This week, a well-reasoned suggestion came from retired Admiral Chris Barrie, a key member of Australia’s Climate Security Leaders Group which released the “Missing in Action” report last year. In an ABC interview, RN Barrie argued that it was not a good use of the military to be increasingly called out on climate change issues, but rather that the military should focus on its traditional defense role, while a “civil defense force” could be established to address climate change issues.
Others have advocated for such an organization to be expanded to help with social issues such as health, aged care and the NDIS. In private, I even heard that it was a form of “national service”, training young people, like Switzerland and Israel. Barrie doesn’t go that far, but a Peace Corps, similar to that established by US President John F. Kennedy, has its attractions, as I explained in the ToT article “Piece Corps” (a lamentable game of words).
However, we badly need a “standing army” to deal with the problems of climate change and focus our attention on the security of our region. Whether conventional or ‘civilian’, we have to ask ourselves ‘what equipment will they need?’ “.
Climate Change Gear: Helicopters and Landing Craft
First, let’s exclude submarines, nuclear or not. And tanks. The ever-reliable “Bushmaster” troop carrier, partly designed and built entirely in South Australia, and considered far superior to the Hummer in Afghanistan, is inappropriate and useless on our vast continent. Likewise, the top gun type jets, which have not been used in combat for 50 years; unlikely in the next 50 years.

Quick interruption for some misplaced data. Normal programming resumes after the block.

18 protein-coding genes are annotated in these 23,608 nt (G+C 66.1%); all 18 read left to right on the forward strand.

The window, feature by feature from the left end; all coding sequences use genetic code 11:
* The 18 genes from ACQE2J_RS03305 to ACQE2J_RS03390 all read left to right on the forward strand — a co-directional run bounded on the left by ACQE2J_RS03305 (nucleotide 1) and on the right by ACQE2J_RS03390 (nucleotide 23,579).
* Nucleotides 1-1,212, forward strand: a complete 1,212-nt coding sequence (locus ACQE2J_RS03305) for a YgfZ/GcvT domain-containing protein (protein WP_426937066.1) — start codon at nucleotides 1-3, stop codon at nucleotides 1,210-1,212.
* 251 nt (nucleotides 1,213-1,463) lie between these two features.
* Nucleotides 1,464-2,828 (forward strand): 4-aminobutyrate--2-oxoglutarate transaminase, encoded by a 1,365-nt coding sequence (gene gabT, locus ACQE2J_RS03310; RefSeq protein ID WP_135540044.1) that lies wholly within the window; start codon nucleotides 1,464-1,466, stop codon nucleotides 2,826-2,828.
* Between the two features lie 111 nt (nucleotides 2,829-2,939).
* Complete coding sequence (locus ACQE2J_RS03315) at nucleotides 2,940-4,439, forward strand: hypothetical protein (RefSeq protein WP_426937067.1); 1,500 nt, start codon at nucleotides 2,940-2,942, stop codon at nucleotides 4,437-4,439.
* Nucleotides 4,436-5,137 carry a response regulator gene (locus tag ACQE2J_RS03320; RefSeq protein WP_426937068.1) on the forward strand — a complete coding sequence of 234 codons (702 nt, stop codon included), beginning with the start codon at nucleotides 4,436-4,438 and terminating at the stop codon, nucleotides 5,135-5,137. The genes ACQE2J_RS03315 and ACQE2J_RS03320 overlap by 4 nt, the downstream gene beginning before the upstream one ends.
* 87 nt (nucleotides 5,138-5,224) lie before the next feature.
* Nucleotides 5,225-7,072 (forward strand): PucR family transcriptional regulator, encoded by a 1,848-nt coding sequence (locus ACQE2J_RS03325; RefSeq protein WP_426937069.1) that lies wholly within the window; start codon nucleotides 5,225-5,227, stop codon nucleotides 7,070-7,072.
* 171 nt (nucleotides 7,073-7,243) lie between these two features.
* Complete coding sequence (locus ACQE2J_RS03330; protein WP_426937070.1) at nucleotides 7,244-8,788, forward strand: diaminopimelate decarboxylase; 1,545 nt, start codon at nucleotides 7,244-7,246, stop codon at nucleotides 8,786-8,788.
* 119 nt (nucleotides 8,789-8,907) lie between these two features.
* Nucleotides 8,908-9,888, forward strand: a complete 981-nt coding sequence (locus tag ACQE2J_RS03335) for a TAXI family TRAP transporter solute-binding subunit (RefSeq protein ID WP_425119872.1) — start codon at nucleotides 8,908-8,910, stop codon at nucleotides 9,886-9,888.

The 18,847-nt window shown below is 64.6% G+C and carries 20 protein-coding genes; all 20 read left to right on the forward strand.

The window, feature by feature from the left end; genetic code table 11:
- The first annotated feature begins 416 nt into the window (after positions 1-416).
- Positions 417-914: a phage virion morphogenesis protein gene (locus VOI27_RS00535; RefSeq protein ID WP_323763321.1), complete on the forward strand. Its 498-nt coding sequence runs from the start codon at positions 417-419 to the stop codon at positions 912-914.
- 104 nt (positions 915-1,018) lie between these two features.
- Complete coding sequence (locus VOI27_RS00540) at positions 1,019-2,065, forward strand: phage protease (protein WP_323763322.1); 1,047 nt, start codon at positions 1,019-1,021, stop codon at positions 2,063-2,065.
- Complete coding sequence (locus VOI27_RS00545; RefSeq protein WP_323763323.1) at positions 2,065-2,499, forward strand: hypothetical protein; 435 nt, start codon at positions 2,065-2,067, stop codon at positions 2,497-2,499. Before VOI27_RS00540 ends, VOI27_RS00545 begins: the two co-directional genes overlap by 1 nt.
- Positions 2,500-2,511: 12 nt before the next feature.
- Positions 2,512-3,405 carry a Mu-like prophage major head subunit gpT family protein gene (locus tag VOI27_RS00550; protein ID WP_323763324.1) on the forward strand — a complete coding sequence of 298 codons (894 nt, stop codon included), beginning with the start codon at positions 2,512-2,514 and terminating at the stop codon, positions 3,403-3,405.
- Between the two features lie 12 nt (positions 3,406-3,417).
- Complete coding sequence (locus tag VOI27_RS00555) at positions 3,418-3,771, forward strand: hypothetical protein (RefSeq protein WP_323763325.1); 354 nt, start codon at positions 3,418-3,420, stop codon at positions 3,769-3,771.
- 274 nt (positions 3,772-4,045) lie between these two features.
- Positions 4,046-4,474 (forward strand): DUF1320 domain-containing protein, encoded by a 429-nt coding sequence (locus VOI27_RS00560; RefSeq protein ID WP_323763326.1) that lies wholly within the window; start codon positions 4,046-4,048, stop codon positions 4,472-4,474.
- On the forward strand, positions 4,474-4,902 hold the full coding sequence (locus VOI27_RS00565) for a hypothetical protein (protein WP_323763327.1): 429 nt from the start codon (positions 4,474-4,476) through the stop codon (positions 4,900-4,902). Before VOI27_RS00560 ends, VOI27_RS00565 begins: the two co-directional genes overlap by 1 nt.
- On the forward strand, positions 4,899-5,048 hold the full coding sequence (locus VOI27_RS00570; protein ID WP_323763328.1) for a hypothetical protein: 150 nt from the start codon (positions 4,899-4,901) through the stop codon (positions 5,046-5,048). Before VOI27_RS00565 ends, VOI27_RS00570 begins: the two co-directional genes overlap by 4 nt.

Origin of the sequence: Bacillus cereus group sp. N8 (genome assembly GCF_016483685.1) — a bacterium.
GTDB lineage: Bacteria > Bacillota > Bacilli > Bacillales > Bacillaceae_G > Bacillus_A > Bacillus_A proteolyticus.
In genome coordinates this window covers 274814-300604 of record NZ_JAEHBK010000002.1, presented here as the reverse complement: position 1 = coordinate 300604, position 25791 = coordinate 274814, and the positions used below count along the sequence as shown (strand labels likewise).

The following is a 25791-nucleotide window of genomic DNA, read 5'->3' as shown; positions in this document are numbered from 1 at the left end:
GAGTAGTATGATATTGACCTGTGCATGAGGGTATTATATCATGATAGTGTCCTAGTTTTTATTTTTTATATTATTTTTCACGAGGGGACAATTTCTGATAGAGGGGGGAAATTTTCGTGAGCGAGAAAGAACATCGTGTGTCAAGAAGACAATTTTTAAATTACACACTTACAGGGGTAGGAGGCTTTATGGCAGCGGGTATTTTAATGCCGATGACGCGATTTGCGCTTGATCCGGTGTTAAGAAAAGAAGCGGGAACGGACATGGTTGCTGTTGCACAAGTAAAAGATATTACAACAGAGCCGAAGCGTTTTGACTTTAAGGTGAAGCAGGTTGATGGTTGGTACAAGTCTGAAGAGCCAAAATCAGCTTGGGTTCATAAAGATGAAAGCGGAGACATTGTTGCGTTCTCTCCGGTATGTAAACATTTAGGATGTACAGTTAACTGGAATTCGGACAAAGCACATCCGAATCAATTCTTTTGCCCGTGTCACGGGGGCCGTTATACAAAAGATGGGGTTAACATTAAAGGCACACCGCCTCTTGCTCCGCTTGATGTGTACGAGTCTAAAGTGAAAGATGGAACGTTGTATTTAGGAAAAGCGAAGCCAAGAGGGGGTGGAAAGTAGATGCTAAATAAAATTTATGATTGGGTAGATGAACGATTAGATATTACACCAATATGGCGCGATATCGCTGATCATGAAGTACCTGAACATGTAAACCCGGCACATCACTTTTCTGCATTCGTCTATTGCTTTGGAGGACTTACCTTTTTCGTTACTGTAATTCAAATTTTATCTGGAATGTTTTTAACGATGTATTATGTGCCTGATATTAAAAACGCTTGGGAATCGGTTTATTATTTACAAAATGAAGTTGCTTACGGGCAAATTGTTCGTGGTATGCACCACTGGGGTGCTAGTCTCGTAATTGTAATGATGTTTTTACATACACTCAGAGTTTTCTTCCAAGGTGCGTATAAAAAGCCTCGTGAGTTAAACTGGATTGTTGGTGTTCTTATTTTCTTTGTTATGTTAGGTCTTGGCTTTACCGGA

Two pieces of equipment are essential in the fight against climate change: helicopters and landing craft.
We need to design (and build) a multipurpose helicopter. In bushfires, it’s a water bomber. In the event of a flood, he delivers food and supplies. Either way, it would help with evacuations. It should be tall but nimble, capable of being a small personnel carrier or having a large water payload. It might even help in a traditional war on our coastline.
It would be a perfect complement to the C-130 Hercules troop and equipment carriers used so successfully in bushfires by the Rural Fire Service. In the vein of “turning swords into plowshares,” I advocate that we turn bombers into water bombers.
Given that 85% of Australians live within 50km of the edge of our continent, we need warships that can both defend this prolonged occupation, but what’s more, in times of flood and fire , can evacuate them. The successful design model was the evacuation of Mallacoota during the black summer bushfires.
I expect, and hope, that the Department of Defense will be forced into transparency by the new federal government (with new Secretary of Defense Brendan O’Connor, who has already foreshadowed a civilian disaster management agency natural). If they want the hugely expensive equipment they are now demanding, they need to explain how it helps confront our enemies, who they are, and how the multi-billion dollar investment will be used, immediately, not 20 years from now. . I suspect the enemy of climate change will figure prominently
I won’t hold my breath for that to happen, but it would be nice to design and build helicopters and landing craft in Australia to meet the challenge.
Tone Wheeler is Principal Architect at Environa Studio, Adjunct Professor at UNSW and President of the Australian Architecture Association. The opinions expressed here are solely those of the author and are not owned or endorsed by A+D, the AAA, or UNSW. Tone does not read Instagram, Facebook, Twitter or Linked In. Sanity is preserved by only reading and responding to comments addressed to [email protected]